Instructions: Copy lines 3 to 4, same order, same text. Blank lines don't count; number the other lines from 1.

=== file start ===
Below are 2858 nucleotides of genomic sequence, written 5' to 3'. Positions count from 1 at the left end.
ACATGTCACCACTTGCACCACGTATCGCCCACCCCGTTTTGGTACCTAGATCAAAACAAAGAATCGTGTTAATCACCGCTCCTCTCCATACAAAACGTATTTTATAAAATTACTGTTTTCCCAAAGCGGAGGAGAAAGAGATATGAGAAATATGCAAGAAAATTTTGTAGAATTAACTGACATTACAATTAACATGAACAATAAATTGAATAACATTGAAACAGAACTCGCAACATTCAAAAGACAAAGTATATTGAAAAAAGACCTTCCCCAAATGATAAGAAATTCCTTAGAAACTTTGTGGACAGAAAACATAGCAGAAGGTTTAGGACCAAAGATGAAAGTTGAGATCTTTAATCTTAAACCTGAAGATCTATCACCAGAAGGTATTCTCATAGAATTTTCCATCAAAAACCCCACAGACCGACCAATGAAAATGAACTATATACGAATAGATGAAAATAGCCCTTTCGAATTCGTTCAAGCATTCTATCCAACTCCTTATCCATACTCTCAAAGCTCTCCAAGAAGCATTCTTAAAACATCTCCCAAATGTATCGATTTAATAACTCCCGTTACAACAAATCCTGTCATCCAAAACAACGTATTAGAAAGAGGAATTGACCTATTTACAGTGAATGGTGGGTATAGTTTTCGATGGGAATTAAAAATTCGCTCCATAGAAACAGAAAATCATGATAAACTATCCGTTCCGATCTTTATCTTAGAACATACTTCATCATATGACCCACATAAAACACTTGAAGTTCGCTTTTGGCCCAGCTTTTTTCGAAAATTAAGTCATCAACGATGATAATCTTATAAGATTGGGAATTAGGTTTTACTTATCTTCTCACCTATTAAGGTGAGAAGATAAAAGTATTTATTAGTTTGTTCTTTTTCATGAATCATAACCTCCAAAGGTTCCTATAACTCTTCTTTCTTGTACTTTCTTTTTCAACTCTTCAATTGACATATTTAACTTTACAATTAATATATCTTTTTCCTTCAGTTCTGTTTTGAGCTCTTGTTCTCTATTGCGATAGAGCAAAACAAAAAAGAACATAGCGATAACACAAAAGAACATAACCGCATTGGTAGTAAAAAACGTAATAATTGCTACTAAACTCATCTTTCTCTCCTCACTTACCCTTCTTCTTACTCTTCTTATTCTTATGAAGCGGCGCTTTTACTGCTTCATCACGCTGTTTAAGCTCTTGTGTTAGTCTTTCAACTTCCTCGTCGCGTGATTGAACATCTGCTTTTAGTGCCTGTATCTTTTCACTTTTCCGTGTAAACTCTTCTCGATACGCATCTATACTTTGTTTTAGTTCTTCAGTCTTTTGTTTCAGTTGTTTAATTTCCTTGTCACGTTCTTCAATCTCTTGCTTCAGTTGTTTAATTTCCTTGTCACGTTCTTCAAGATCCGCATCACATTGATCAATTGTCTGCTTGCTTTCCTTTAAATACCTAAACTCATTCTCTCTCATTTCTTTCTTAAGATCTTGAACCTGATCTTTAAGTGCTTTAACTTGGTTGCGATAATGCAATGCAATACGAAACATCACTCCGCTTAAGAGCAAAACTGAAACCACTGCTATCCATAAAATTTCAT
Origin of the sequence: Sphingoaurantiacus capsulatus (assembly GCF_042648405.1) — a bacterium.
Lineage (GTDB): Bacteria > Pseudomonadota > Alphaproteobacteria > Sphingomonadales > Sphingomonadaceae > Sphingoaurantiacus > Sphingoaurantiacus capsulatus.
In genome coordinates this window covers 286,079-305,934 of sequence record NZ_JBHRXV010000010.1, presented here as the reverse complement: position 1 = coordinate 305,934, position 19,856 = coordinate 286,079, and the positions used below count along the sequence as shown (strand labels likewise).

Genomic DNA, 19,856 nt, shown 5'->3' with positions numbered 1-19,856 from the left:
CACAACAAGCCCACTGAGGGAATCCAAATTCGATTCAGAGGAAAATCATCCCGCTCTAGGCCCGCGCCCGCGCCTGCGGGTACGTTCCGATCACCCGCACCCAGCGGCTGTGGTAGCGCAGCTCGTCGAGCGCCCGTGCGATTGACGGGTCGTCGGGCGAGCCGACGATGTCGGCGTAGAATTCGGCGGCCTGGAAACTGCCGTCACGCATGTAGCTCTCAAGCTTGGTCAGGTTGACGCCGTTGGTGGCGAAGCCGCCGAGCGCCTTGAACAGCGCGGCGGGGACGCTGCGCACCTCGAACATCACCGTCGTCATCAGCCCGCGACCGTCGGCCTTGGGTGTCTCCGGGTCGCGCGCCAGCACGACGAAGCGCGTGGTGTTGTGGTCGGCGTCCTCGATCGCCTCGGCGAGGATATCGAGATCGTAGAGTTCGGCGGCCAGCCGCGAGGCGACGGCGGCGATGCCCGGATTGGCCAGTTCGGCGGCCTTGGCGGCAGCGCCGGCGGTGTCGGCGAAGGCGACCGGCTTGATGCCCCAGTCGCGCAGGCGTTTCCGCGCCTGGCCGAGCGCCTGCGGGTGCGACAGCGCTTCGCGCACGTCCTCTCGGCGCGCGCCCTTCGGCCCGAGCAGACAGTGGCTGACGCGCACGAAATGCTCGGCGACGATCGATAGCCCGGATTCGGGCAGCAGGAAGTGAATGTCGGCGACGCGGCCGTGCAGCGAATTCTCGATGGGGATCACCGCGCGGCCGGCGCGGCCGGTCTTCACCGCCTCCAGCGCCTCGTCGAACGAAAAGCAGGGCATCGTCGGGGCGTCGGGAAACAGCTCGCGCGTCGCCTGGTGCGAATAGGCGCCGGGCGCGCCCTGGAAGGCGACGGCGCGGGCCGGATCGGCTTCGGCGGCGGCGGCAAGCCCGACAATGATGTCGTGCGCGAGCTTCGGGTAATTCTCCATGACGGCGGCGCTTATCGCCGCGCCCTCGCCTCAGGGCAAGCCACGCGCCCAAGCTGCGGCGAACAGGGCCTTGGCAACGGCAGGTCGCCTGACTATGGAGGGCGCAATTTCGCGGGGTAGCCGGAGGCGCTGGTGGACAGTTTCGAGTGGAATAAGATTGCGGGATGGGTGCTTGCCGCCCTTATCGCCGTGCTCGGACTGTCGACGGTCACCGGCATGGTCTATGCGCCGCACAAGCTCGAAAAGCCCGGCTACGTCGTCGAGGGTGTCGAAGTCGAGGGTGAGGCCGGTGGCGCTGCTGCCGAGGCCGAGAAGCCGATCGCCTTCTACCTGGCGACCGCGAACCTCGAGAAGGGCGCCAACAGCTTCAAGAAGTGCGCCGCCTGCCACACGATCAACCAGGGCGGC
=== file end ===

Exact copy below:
Origin of the sequence: Sphingoaurantiacus capsulatus (assembly GCF_042648405.1) — a bacterium.
Lineage (GTDB): Bacteria > Pseudomonadota > Alphaproteobacteria > Sphingomonadales > Sphingomonadaceae > Sphingoaurantiacus > Sphingoaurantiacus capsulatus.